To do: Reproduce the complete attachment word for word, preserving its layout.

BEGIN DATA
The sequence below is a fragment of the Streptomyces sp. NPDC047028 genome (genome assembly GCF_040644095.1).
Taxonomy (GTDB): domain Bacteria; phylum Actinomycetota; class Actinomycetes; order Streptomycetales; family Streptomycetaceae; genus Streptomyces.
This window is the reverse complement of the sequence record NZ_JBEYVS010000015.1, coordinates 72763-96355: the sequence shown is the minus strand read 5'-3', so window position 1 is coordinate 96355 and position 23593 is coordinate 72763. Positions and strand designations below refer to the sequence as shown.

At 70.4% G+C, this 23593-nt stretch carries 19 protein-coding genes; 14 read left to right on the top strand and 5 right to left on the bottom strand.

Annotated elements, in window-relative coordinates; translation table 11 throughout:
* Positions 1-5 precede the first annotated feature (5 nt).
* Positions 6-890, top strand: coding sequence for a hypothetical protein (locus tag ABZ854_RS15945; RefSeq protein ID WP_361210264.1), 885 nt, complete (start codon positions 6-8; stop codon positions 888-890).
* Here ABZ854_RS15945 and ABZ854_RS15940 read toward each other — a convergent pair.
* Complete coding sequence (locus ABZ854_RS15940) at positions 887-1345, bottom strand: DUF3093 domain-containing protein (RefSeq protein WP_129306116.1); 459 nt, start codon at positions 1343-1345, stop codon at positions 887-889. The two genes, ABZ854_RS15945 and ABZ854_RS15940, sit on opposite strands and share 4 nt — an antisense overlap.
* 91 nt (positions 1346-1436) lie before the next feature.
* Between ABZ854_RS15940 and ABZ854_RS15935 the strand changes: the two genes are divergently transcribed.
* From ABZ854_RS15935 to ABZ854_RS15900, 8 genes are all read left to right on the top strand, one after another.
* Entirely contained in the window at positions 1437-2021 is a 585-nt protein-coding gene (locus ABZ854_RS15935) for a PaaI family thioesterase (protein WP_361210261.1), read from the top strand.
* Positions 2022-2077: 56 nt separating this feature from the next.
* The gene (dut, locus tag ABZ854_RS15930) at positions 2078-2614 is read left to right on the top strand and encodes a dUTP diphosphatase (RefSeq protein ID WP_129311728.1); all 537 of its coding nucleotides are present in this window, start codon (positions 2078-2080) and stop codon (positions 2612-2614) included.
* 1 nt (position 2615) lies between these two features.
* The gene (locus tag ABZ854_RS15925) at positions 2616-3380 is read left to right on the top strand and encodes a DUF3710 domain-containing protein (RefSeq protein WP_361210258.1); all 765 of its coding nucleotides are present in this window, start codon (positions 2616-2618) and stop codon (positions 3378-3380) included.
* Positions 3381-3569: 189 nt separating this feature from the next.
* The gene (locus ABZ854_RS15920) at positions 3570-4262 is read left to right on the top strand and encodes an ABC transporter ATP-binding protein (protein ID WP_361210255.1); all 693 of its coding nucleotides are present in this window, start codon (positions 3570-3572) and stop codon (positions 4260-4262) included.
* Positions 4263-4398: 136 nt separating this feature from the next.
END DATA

The sequence below is a fragment of the Streptomyces sp. NPDC047028 genome (genome assembly GCF_040644095.1).
Taxonomy (GTDB): domain Bacteria; phylum Actinomycetota; class Actinomycetes; order Streptomycetales; family Streptomycetaceae; genus Streptomyces.
This window is the reverse complement of the sequence record NZ_JBEYVS010000015.1, coordinates 72763-96355: the sequence shown is the minus strand read 5'-3', so window position 1 is coordinate 96355 and position 23593 is coordinate 72763. Positions and strand designations below refer to the sequence as shown.

At 70.4% G+C, this 23593-nt stretch carries 19 protein-coding genes; 14 read left to right on the top strand and 5 right to left on the bottom strand.

Annotated elements, in window-relative coordinates; translation table 11 throughout:
* Positions 1-5 precede the first annotated feature (5 nt).
* Positions 6-890, top strand: coding sequence for a hypothetical protein (locus tag ABZ854_RS15945; RefSeq protein ID WP_361210264.1), 885 nt, complete (start codon positions 6-8; stop codon positions 888-890).
* Here ABZ854_RS15945 and ABZ854_RS15940 read toward each other — a convergent pair.
* Complete coding sequence (locus ABZ854_RS15940) at positions 887-1345, bottom strand: DUF3093 domain-containing protein (RefSeq protein WP_129306116.1); 459 nt, start codon at positions 1343-1345, stop codon at positions 887-889. The two genes, ABZ854_RS15945 and ABZ854_RS15940, sit on opposite strands and share 4 nt — an antisense overlap.
* 91 nt (positions 1346-1436) lie before the next feature.
* Between ABZ854_RS15940 and ABZ854_RS15935 the strand changes: the two genes are divergently transcribed.
* From ABZ854_RS15935 to ABZ854_RS15900, 8 genes are all read left to right on the top strand, one after another.
* Entirely contained in the window at positions 1437-2021 is a 585-nt protein-coding gene (locus ABZ854_RS15935) for a PaaI family thioesterase (protein WP_361210261.1), read from the top strand.
* Positions 2022-2077: 56 nt separating this feature from the next.
* The gene (dut, locus tag ABZ854_RS15930) at positions 2078-2614 is read left to right on the top strand and encodes a dUTP diphosphatase (RefSeq protein ID WP_129311728.1); all 537 of its coding nucleotides are present in this window, start codon (positions 2078-2080) and stop codon (positions 2612-2614) included.
* 1 nt (position 2615) lies between these two features.
* The gene (locus tag ABZ854_RS15925) at positions 2616-3380 is read left to right on the top strand and encodes a DUF3710 domain-containing protein (RefSeq protein WP_361210258.1); all 765 of its coding nucleotides are present in this window, start codon (positions 2616-2618) and stop codon (positions 3378-3380) included.
* Positions 3381-3569: 189 nt separating this feature from the next.
* The gene (locus ABZ854_RS15920) at positions 3570-4262 is read left to right on the top strand and encodes an ABC transporter ATP-binding protein (protein ID WP_361210255.1); all 693 of its coding nucleotides are present in this window, start codon (positions 3570-3572) and stop codon (positions 4260-4262) included.
* Positions 4263-4398: 136 nt separating this feature from the next.